Wired has a really interesting story on the pre-Droid days of Android. If you remember back in 2009, Android was hardly the big player it is now. The G1 was nice, the myTouch 3G was a slight improvement and the Hero was a step in the right direction but it needed something different, something that would draw a line in the sand and say we’re not the iPhone and we don’t want to be. Something that would become the Droid.
But even more than Android needing a hit to legitimise itself, Motorola needed a grand slam to get itself out of its post RAZR hole. Motorola smartly teamed up with an iPhone-less Verizon to create an eventual dynamic duo. But everything needed to be perfect! The name Motorola was going with internally with their phone – Shoals – didn’t quite do it for Verizon so Verizon reached out to McGarry Bowen, a young ad agency, for help. Wired reports:
“We told them they had a week,” said someone who was involved in the discussions. “A few days later, [they]come back and says, ‘What do you think when I say Droid?”
In retrospect, what the agency had done was simple: It turned the phone’s menacing looks into its biggest asset by marketing it as an anti-iPhone. The iPhone was smooth and refined, so they would pitch the Droid as rough and ready for work. The iPhone’s electronics and software were inaccessible, so they’d market the phone’s hackability. “If there had been a phone in the movie Black Hawk Down, it would have looked like the Droid.”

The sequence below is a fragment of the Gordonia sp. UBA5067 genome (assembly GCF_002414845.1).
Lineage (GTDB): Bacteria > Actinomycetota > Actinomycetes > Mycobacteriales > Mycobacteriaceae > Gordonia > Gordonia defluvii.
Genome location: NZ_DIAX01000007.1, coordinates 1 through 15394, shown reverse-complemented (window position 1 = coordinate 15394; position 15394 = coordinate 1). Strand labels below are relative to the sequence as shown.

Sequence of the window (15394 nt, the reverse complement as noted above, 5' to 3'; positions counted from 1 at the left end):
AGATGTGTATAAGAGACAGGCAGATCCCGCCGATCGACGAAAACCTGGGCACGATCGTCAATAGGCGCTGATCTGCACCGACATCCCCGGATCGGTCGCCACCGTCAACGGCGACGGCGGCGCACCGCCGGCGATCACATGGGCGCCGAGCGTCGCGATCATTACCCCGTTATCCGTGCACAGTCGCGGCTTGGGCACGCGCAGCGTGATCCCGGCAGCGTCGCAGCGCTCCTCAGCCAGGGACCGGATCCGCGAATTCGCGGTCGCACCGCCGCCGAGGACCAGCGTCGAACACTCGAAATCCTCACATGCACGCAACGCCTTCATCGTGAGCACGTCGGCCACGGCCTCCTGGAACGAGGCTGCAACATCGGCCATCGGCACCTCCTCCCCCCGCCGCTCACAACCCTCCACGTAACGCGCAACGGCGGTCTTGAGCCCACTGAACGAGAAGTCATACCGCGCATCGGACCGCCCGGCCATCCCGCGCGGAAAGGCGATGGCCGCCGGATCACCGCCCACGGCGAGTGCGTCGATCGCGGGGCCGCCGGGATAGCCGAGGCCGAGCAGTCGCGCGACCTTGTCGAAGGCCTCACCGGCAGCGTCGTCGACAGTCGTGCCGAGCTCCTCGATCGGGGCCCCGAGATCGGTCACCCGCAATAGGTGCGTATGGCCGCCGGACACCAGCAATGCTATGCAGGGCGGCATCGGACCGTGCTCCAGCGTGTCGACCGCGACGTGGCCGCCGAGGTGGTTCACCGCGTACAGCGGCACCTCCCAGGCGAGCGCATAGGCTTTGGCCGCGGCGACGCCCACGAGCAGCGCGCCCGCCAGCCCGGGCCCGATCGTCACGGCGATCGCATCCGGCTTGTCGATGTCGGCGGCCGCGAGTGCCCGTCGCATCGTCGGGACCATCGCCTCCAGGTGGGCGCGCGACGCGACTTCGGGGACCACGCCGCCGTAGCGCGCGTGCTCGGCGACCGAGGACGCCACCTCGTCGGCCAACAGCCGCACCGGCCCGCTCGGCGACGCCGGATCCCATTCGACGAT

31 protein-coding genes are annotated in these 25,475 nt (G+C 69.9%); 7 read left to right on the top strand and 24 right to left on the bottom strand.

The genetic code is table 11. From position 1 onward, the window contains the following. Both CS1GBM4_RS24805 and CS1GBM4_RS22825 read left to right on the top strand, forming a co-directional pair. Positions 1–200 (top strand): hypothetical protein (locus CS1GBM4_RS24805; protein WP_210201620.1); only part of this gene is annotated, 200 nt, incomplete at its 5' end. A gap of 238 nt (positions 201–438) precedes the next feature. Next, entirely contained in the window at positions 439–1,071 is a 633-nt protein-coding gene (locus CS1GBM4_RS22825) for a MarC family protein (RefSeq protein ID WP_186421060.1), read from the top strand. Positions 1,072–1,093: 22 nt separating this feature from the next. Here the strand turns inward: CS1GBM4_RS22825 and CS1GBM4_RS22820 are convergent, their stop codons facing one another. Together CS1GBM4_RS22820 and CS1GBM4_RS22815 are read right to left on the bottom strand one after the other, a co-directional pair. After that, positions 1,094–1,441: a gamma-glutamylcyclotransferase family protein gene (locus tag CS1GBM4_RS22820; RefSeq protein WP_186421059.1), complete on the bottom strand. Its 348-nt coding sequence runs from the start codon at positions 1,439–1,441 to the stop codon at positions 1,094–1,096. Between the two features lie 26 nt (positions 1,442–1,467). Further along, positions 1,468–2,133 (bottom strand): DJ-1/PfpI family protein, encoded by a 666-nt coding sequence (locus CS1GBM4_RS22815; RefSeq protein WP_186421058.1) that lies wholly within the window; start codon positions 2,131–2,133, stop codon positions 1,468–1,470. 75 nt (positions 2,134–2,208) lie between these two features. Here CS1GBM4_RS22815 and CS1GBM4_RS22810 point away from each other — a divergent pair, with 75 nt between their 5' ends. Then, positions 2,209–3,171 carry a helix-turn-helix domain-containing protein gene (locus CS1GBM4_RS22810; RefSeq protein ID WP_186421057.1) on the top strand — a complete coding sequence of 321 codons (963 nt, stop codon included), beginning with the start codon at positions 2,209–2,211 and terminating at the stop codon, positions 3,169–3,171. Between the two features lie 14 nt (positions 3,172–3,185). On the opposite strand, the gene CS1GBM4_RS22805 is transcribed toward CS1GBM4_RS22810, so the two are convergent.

I loved the Droid because of just that. It embraced what it was. Big, black, beautiful and not the iPhone. Of course it didn’t hurt that it was a great phone with a fast processor, super crisp screen and running a maturing Android 2.0 but it was a bold move by Motorola to swing for the fences and a genius move by Verizon to lock up an iPhone competitor (that would ironically help land them the iPhone in the future).
It’s sorta funny to look back at the harsh marketing of the Droid – from the commercial spots, to the name,to the phone itself – and see that as the tipping point of when little android became Android. But it’s true! It was the phone and name that changed the game for Android (of course the Nexus One coming after didn’t hurt either). Read the whole report, with some great stories about Andy Rubin and Google working with Motorola, at Wired. [Wired]